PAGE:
As a restricted free agent with the Blackhawks, Troy Brouwer admitted hearing some trade talk because he hadn’t had any conversations with Chicago about a new deal.
But after the Capitals dealt for him, the 25-year-old forward wasn’t at all worried.
“When a team gives up something as pristine as a first round pick, you have a pretty good idea that they’re gonna keep you around and get a deal done quickly,” he told The Washington Times in a phone interview Wednesday afternoon.
They got it done, all right, signing Brouwer to a two-year deal worth $4.7 million. Brouwer said he’s excited to officially know he’ll be with the Caps next year and doesn’t want to be here for the short term.
“I didn’t wanna have to just sign a one-year contract and just be looked at as a recycled player,” he said.
Brouwer made $1.025 million in each of the past two seasons. In 2009-10 he had 22 goals and 18 assists and last year he had 17 goals and 19 assists. This coming season with the Caps he’ll have a cap hit and salary of $2.35 million.
“Obviously the raise is very enticing and good for me and my family,” Brouwer said.
The Caps are hoping Brouwer will bring leadership and some toughness. He was ranked among the NHL’s leaders in hits the past season.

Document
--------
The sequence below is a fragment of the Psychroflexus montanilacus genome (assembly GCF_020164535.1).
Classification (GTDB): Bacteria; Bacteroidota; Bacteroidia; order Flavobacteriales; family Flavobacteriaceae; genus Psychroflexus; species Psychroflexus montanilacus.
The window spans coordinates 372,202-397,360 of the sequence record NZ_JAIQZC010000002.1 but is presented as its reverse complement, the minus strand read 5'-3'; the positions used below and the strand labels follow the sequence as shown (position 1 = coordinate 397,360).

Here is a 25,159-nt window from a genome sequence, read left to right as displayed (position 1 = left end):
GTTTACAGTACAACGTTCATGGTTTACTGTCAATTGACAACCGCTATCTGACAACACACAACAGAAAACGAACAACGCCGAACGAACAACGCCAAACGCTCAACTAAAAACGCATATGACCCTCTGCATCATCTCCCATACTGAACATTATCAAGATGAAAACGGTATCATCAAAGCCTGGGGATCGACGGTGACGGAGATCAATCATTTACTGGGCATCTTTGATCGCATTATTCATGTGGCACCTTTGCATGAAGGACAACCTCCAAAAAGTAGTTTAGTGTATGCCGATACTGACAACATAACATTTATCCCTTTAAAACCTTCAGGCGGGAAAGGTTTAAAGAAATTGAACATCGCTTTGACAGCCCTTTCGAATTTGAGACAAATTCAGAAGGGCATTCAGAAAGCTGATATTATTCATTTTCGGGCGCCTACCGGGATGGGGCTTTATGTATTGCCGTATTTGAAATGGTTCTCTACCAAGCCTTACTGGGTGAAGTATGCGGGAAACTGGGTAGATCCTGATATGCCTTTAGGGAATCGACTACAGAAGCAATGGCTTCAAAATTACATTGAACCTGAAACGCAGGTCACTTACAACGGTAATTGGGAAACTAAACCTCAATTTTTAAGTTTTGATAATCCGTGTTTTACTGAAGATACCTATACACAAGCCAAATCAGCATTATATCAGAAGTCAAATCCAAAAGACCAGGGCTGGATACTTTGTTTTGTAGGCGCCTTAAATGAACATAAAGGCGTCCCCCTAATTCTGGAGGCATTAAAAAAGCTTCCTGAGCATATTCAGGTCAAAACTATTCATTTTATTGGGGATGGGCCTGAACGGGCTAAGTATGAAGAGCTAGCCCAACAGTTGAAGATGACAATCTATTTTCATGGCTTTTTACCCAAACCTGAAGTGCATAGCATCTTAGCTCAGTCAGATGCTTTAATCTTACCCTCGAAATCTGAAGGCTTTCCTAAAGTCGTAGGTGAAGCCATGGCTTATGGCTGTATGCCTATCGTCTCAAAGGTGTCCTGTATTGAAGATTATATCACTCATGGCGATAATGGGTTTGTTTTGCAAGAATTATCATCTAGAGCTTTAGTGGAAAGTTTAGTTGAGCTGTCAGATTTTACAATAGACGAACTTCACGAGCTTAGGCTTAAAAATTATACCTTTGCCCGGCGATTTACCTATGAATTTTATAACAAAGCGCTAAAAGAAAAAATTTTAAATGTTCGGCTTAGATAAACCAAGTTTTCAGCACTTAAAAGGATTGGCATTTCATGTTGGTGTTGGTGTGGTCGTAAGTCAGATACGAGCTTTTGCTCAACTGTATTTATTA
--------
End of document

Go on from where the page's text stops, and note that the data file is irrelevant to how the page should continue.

That level of physical play necessitated right shoulder surgery in May, but Brouwer said recovery is coming along well and that he should be good to go just before training camp.
“My return date is mid-September,” he said. “I haven’t had any setbacks. If anything I’m moving quicker than expected.”
Brouwer will be in town over the weekend to meet everyone with the Caps, look for a place to live and check out development camp. He’s familiar with Kettler Capitals Iceplex because the Blackhawks practiced there last March.
And he’s familiar with the Caps’ recent moves – “I have been paying attention because it’s my hockey team now,” he said. Brouwer specifically called signing Tomas Vokoun a “steal” at $1.5 million for a year and approves of the addition of more grit.
“I like the direction that they’re going,” he said.